Tuesday, April 22, 2008

Patio Furniture vs. Winter Boots

My flowers are probably looking fantastic, only I wouldn't know, because I can't see them! Day four of "latest spring snowstorm in decades" brought even more snow today. It is supposed to be done by tomorrow morning. We're glad we didn't take the winter tires off the car already!

Kona demonstrates how to squint to keep blowing snow out of your eyes:

Patio furniture in state of underuse this week:

The dry-stack rock-wall raised beds still protrude from the snow drifts:

To the rest of the bloggers in Canada-land, keep those flower pictures coming!

Saturday, April 19, 2008

April snowstorms bring May...Thaws?

This is what a "60% P.O.P." looks like, just so you know. I believe we are together with Montana and the rest of the prairies in this big snowstorm, which is expected to last until Tuesday. Fabulous. I'm glad we still have the winter tires on the car.

Otherwise, the plants in my bay window are enjoying the light. I seeded a few more lemongrass plants, to ensure a good summer supply. These cherry tomatoes are growing well too. Somehow, though, the banana plant in the background hasn't produced any bananas for me yet. Okay, that might be asking too much for a banana plant grown north of the 55th.

Wednesday, April 16, 2008

New Blooms? No Way!

Phew! All is okay with the world (in my garden anyways). The Iris reticulata "Harmony" is NOT late this year. I saw two blooms today. I love these mini irises. They are so bright and vibrant, but I find that deep blues and purples can't be seen from far away, so drivers-by probably can't see much of them.

Of course, more of the crocuses are blooming and you may be seeing photos of these for a few more posts. When spring finally comes, it is hard not to be excited. These lovely perfect flowers are a gift from the great gardener up above!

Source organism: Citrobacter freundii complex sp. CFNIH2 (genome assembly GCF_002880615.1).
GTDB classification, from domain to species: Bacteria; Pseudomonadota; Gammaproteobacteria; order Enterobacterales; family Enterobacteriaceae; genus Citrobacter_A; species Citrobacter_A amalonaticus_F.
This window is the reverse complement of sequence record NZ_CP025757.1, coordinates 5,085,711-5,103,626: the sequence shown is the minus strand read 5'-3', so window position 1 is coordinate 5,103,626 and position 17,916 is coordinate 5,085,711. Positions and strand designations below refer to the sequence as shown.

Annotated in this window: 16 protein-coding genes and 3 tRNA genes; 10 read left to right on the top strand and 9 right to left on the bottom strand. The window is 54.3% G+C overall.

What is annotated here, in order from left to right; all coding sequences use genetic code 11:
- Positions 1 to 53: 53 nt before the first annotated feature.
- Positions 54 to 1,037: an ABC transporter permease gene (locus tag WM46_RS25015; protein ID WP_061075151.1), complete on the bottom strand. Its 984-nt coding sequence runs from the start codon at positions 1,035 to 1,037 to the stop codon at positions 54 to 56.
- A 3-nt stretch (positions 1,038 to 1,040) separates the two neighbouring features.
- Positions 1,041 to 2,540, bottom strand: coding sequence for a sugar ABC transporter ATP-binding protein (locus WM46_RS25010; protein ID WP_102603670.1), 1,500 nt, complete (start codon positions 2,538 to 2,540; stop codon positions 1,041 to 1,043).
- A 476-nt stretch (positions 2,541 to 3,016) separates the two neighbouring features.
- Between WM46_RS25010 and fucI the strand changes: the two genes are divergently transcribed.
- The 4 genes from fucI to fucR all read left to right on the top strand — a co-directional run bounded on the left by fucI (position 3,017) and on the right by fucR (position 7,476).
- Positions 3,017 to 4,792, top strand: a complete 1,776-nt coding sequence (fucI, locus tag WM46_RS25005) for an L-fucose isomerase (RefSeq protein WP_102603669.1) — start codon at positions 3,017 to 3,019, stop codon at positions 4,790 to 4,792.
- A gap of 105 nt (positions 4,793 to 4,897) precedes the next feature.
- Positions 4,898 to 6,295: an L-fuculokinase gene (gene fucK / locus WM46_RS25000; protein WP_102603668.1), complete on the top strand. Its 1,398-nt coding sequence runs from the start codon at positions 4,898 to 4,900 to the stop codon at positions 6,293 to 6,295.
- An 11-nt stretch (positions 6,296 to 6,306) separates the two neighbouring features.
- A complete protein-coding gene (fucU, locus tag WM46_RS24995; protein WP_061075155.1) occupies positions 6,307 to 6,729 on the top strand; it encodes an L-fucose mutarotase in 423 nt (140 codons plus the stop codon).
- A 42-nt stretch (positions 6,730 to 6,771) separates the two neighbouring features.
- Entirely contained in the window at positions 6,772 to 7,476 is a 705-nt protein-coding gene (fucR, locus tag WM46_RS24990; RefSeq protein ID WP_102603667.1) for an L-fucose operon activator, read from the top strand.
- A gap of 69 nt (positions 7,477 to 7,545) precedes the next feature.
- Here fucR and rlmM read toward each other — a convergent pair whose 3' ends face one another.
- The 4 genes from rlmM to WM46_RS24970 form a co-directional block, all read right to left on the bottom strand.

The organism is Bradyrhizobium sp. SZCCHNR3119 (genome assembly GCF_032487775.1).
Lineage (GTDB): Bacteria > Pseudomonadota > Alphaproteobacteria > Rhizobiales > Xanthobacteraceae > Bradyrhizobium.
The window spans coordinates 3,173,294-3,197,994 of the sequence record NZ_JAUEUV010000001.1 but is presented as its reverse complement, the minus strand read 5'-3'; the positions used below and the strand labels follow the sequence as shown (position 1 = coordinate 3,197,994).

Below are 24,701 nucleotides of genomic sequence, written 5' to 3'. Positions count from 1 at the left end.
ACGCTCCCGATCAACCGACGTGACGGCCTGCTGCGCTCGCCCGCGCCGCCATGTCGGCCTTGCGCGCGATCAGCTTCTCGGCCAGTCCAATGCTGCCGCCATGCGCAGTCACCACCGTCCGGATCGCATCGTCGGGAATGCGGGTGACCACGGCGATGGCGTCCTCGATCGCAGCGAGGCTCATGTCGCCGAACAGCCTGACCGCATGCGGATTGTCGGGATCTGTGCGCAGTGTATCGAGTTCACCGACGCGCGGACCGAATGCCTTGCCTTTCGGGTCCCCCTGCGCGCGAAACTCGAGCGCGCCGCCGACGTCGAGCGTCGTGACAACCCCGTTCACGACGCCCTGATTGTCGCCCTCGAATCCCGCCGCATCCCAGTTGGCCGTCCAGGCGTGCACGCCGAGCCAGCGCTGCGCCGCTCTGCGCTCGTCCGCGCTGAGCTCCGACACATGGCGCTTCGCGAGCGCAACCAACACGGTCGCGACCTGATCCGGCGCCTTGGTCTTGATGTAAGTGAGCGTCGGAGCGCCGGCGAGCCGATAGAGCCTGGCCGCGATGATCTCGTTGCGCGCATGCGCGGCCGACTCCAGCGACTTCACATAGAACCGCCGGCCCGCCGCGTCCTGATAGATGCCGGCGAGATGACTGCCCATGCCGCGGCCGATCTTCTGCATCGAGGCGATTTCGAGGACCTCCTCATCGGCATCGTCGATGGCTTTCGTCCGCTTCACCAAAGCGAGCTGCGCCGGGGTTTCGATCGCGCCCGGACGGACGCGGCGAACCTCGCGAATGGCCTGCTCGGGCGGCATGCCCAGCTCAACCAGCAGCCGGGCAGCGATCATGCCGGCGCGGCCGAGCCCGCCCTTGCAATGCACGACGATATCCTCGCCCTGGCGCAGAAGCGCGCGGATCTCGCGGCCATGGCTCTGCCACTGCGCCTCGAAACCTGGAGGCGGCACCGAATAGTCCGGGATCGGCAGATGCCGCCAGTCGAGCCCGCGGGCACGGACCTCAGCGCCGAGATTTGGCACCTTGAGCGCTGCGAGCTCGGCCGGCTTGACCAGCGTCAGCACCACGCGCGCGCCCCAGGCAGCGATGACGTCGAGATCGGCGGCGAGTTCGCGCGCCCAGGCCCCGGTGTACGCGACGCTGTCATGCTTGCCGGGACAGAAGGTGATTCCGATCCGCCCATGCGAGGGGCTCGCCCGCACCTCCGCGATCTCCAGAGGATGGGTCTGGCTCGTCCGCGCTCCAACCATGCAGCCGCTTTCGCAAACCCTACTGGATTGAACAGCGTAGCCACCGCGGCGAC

Meet the newest member of the garden team, "Chief Flower Inspector". That's a promotion from last year's position of "Chief Taster of Dirt". She's a fan of the rock garden, can't you tell?

Kona presides over the daily snow-watch while soaking up the sun and looking smug. Resident-lawnmower-man spent last evening collecting her "organic deposits" from all over the backyard. Now that's a demonstration of love for man's best friend.

Dimorphotheca sinuata: African daisies

I repotted the Dimorphotheca sinuata "African Sunset" plants a few weeks ago, then made them a new place inside bay window. I also have lemongrass and a few tomatoes up here on the sun-soaked table. Both are plants that quickly get too tall to live under the lights.

I repotted the tomatoes last night, putting them in the bottom of a deep container and burying the stem with potting mix, leaving a few leaves sticking out the top. Tomato stems will grow roots if buried, and this little tip seems to make strong and healthy plants.

Dimorphotheca are South African flowers that are are tolerant to dry conditions. I have noticed that their flowers close in the evening and open again in the morning. I plan to put them in large pots out on the front deck.